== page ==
After that, we walked down the road to a bar that sits right at the opposite end of the spectrum, but was just as enjoyable. Outside the Hotel Delmano, a doorman with a perfectly waxed hipster moustache thanked us for our patience as we waited for a table. Inside the busy, moodily-lit bar, I had an usual cocktail containing cider, rum and ginger. Not sure about the combination, but it was an interesting one. Then a waiter came over with a cheeseboard. We weren’t sure if it was complimentary or someone elses, but we hadn’t ordered it. After weighing up the decision, the cheese was eaten, and then it was added to the bill. This cheeseboard confusion would end up providing a hilarious anecdote we’ll be telling pretty much forever. Yes, hilarious. No, you shut up.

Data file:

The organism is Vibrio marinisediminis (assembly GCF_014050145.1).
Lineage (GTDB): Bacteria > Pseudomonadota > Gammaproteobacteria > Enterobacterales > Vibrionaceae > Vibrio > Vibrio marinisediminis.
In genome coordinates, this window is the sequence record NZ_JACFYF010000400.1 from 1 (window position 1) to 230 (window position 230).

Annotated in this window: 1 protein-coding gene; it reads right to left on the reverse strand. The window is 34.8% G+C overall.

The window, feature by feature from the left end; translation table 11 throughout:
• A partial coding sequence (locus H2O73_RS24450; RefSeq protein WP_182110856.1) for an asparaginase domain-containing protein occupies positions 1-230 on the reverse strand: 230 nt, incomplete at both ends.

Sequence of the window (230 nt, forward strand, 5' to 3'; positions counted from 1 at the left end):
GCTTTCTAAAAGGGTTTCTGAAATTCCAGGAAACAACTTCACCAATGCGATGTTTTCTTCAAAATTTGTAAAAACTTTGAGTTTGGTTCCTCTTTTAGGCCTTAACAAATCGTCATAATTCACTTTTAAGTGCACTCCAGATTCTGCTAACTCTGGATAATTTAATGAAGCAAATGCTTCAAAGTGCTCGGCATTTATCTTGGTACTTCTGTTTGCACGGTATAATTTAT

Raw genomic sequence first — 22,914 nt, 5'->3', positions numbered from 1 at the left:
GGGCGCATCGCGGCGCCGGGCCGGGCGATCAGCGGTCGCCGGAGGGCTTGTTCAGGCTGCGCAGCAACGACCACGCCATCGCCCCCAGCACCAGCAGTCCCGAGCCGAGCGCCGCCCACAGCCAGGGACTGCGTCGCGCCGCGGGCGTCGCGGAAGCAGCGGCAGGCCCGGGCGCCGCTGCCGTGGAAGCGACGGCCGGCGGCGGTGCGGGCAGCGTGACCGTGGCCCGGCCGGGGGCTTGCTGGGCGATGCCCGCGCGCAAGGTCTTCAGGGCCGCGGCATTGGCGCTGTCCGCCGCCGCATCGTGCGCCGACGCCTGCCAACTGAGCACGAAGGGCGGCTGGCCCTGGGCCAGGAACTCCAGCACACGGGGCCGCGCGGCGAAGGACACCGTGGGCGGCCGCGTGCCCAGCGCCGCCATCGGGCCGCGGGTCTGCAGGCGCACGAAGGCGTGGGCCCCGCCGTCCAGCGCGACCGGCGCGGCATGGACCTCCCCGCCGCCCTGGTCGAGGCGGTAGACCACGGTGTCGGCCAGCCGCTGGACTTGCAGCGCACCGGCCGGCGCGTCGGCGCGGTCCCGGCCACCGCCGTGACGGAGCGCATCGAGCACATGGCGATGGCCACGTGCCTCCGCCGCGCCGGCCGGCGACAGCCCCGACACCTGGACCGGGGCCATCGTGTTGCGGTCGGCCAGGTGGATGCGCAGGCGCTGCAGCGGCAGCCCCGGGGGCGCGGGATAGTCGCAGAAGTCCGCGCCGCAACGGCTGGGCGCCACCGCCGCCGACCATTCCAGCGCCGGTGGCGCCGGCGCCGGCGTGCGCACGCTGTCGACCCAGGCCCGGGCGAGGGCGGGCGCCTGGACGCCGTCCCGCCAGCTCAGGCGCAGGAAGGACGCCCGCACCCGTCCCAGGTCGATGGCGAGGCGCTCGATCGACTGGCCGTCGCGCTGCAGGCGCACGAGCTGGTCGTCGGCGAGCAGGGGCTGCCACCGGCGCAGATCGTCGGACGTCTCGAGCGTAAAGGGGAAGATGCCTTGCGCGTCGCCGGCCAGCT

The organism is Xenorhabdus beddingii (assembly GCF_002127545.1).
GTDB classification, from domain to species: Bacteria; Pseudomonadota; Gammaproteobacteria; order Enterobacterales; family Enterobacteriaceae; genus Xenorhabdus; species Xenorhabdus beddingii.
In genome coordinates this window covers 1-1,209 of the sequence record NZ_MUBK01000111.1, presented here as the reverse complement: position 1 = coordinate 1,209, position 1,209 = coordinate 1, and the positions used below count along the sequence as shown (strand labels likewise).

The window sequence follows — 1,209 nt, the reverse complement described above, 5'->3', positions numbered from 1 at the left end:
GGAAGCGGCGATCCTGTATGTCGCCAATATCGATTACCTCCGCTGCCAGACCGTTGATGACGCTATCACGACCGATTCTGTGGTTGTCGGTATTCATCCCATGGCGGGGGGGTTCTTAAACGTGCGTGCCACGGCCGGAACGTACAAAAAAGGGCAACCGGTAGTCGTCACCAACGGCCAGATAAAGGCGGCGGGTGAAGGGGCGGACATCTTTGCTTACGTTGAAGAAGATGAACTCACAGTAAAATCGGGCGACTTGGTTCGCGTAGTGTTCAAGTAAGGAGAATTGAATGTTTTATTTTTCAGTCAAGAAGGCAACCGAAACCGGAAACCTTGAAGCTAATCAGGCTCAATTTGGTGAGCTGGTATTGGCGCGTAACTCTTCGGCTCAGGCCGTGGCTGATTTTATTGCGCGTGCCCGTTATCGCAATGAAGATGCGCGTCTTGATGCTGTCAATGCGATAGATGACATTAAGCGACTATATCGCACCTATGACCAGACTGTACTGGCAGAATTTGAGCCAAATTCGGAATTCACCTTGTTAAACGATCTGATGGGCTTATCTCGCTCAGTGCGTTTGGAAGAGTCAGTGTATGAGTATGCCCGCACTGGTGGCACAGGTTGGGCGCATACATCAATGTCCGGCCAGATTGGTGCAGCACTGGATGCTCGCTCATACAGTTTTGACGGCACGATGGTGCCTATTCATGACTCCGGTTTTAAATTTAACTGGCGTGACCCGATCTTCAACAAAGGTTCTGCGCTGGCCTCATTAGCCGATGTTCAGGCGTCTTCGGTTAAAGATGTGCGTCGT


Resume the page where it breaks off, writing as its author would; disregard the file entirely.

We next had a drink in a place called Soft Spot, which seemed to be genuinely lovely place but one that we’d visited at the wrong time. It wasn’t very busy at all and the atmosphere was pretty much dead. It was quite the opposite at the Greenpoint Tavern, an Irish bar that seemed to sell beer by the bucket. The busiest bar of the night, with Springsteen on the jukebox, neon shamrocks in the window and a crowd of mostly very large, fairly scary-looking but actually quite friendly people, it seemed like I’d walked into a scene from a 1980s movie about truckers. And I mean that in a good way. After that, a great bar called Iona, where we spotted Tottenham Hotspur memorabilia above the bar and chatted to the barman about Premier League football, while a terrific DJ was playing some really good music.